Last month, whilst being on my expedition in Cordoba, I found out about the existence of Mazamorra Cordoba. A cold almond soup. The existence of cold soups has intrigued me for a while now, but to learn about a cold soup that is made out of nuts really tantalised me.

Naturally, as an ambitious soup apprentice, I had to try to recreate this soup myself. And that’s just what I did. Fortunately, it’s not a hugely complex soup to make. Let me share the recipe of the soup and my thoughts about it with you.


  • 400grams of stale bread
  • 70 grams of almonds
  • 1 clove of garlic
  • Extra virgin olive oil
  • Apple cider vinegar (or white wine vinegar, what ever you prefer)
  • Salt & pepper


  1. The first thing you want to do is to tear the bread up into little pieces and soak it in a bit of water. Use just enough water to get it nice and soggy, but not so much that the bread starts to float.
  2. After that you can crush the almonds and garlic in your kitchen machine. Crush it into a fine powder. I believe that officially you have to use blanched almonds for this recipe, but I used unblanched almonds. Do I have a good reason for this? No, not really. I just had these almonds laying around and I couldn’t care to peel off the skin. I don’t think there is a huge difference apart from the colour of the soup in the end.
almond soup Mazamorra Cordoba

Warning: don’t let yourself be infatuated by the heavenly aroma that arises from this powder

almond soup Mazamorra Cordoba
  1. Add the soggy bread into the bowl with the almond powder. Let the kitchen machine turn the mixture into a nice silky texture akin to a good humus.
  2. Finally you can add some high quality olive oil, vinegar, salt and pepper. How much of these you add is really up to you. They are mostly for flavour, but they can also help to make the soup a bit more liquid. If you are using white wine vinegar, you can also chose to add a bit of lemon juice for a fruity acidity.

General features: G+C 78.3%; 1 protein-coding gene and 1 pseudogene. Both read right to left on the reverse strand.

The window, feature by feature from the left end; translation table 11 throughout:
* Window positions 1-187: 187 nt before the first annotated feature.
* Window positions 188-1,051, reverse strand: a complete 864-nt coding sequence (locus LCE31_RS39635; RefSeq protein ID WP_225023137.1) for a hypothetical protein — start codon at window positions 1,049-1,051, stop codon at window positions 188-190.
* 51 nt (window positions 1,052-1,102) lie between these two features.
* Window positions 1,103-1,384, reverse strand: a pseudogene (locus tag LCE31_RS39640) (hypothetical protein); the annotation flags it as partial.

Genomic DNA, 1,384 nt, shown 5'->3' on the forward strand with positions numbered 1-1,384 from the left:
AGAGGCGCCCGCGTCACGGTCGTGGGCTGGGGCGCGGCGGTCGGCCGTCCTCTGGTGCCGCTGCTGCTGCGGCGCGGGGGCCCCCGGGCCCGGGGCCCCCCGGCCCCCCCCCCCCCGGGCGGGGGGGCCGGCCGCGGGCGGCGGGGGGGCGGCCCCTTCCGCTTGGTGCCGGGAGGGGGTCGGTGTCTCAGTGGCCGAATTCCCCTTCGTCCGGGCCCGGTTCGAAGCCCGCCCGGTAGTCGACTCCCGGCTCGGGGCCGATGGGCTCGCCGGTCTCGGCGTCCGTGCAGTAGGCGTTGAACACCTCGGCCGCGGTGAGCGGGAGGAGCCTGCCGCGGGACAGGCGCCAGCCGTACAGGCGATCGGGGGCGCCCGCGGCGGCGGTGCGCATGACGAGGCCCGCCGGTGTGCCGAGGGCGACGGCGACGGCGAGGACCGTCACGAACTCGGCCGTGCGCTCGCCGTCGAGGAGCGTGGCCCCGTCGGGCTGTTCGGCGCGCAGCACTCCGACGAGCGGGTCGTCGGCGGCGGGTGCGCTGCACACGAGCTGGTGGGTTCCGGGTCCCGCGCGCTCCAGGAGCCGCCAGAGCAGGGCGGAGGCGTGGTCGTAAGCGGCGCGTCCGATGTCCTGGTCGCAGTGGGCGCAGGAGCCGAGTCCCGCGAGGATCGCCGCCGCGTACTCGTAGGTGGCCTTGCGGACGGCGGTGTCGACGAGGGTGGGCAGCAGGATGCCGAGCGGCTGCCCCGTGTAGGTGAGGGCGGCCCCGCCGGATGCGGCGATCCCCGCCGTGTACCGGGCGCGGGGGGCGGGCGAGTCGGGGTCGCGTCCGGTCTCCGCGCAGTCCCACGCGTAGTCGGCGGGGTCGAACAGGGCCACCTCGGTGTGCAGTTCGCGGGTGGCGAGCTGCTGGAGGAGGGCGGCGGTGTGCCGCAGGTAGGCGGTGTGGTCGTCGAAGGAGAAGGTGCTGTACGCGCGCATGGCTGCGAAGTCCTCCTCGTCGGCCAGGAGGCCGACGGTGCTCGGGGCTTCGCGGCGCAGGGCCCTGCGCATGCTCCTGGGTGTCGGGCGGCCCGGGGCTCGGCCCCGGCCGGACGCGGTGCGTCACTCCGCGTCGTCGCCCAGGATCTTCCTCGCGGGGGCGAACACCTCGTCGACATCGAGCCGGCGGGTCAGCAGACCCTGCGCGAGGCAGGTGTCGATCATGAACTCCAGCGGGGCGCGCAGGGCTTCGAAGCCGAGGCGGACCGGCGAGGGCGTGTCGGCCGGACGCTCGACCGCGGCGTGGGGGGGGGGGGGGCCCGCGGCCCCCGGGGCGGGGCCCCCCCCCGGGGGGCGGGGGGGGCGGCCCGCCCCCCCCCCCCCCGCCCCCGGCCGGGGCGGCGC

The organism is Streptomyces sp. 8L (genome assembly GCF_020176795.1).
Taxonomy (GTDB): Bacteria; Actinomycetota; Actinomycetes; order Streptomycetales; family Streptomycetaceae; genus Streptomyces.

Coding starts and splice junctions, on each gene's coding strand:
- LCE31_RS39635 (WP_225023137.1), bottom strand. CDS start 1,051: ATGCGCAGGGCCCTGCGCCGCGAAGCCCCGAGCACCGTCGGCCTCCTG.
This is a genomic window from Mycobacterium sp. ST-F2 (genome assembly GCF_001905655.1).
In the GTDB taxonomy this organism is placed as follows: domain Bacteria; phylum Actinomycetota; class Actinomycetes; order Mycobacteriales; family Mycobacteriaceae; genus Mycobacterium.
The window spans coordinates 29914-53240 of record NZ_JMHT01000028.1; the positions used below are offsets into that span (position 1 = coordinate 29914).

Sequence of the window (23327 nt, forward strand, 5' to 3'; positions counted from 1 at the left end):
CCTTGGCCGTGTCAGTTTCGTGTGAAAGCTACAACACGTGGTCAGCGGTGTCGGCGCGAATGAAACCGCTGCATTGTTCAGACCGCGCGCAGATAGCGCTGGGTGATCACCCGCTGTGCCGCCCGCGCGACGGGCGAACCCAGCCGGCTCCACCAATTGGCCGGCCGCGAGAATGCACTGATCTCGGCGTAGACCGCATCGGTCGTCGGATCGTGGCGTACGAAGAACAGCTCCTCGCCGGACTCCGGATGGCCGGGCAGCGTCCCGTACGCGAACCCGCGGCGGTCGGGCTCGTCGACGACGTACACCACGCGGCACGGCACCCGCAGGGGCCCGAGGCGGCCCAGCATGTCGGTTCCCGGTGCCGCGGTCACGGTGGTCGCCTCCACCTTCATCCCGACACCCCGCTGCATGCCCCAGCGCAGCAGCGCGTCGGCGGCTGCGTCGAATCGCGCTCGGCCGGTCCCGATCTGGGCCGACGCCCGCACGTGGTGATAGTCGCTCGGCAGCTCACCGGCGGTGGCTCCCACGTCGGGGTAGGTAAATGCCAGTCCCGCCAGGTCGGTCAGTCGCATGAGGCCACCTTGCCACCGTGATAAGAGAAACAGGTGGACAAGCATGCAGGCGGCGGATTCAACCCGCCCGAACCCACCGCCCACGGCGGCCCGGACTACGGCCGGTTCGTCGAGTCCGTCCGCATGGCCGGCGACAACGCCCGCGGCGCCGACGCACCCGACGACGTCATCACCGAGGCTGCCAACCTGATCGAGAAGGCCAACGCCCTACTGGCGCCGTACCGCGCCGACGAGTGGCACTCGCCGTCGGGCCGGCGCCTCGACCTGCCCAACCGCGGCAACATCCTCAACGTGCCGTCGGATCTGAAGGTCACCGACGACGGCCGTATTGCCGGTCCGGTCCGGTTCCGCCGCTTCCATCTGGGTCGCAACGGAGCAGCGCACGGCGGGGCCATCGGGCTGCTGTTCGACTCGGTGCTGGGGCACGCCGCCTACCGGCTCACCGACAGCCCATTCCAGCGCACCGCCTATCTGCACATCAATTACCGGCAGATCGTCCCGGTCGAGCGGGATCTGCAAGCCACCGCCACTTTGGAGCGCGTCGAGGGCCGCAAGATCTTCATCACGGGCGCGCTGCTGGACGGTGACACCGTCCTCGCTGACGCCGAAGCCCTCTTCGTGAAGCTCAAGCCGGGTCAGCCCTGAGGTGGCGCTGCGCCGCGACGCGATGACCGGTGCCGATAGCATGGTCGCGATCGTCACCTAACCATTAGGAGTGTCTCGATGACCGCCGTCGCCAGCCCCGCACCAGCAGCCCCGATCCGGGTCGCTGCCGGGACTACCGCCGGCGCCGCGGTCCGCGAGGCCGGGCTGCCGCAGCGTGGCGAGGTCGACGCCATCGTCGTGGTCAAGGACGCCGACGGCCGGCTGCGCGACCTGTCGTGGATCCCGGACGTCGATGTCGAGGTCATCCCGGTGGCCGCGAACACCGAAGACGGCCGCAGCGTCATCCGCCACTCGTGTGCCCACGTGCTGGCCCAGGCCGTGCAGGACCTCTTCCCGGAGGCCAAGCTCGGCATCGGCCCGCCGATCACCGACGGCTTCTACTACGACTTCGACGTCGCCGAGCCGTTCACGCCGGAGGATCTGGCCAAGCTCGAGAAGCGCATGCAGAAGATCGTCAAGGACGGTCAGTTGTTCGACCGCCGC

Be careful with adding water into the mixture because it can dilute the flavours.

  1. Put the soup into the fridge and let it cool down completely. After 1-2 hours your soup should be cold. Depending on the volume of your soup of course.
  2. To garnish the soup, you can add a boiled egg and some serrano ham. We chose to fry the serrano ham (Blasphemous? Maybe. Delicious? Certainly.) Apparently the inhabitants from Cordoba sometimes also add ice cubes to the soup for a bit of a cold twist. We haven’t tried that yet, but feel free to try it 🙂
almond soup Mazamorra Cordoba
almond soup Mazamorra Cordoba


This soup surprised me a lot in a positive sense. As a mere novice soup apprentice, my frame of reference is still rather small, so I had no idea what to the expect from this soup.

A nut soup? Made primarily from bread? Cold??

So many interesting aspects to this soup that I have not tried before. The closest thing I’ve tried that resembles this soup is the wild English concept of ‘bread sauce’. I tried this two years ago during the traditional UK Christmas meal with my girlfriend’s family. And although the word ‘bread sauce’ might sound like a poorly executed practical joke to the layman, the rules of honesty command me to state that it is actually a delicious, thick, hearty condiment to a roast dinner.

The same goes up for this soup. All individual elements of this soup might sound like a bit of a wild ride, but they come together in a lovely manner. The garlic and the almonds give a nice earthy flavour to the soup, while the bread provides a good body. The vinegar and lemon juice give playful hints of piquancy, and the olive oil adds a rich undertone that binds it all together.

Finally I would say that the cold, boiled egg and the warm crunchy ham on top of the soup are very welcome garnishes. They provide an exciting variance in texture that might otherwise be missing from the soup.

All in all, I very much enjoyed this soup and I expect to make this soup more often this summer.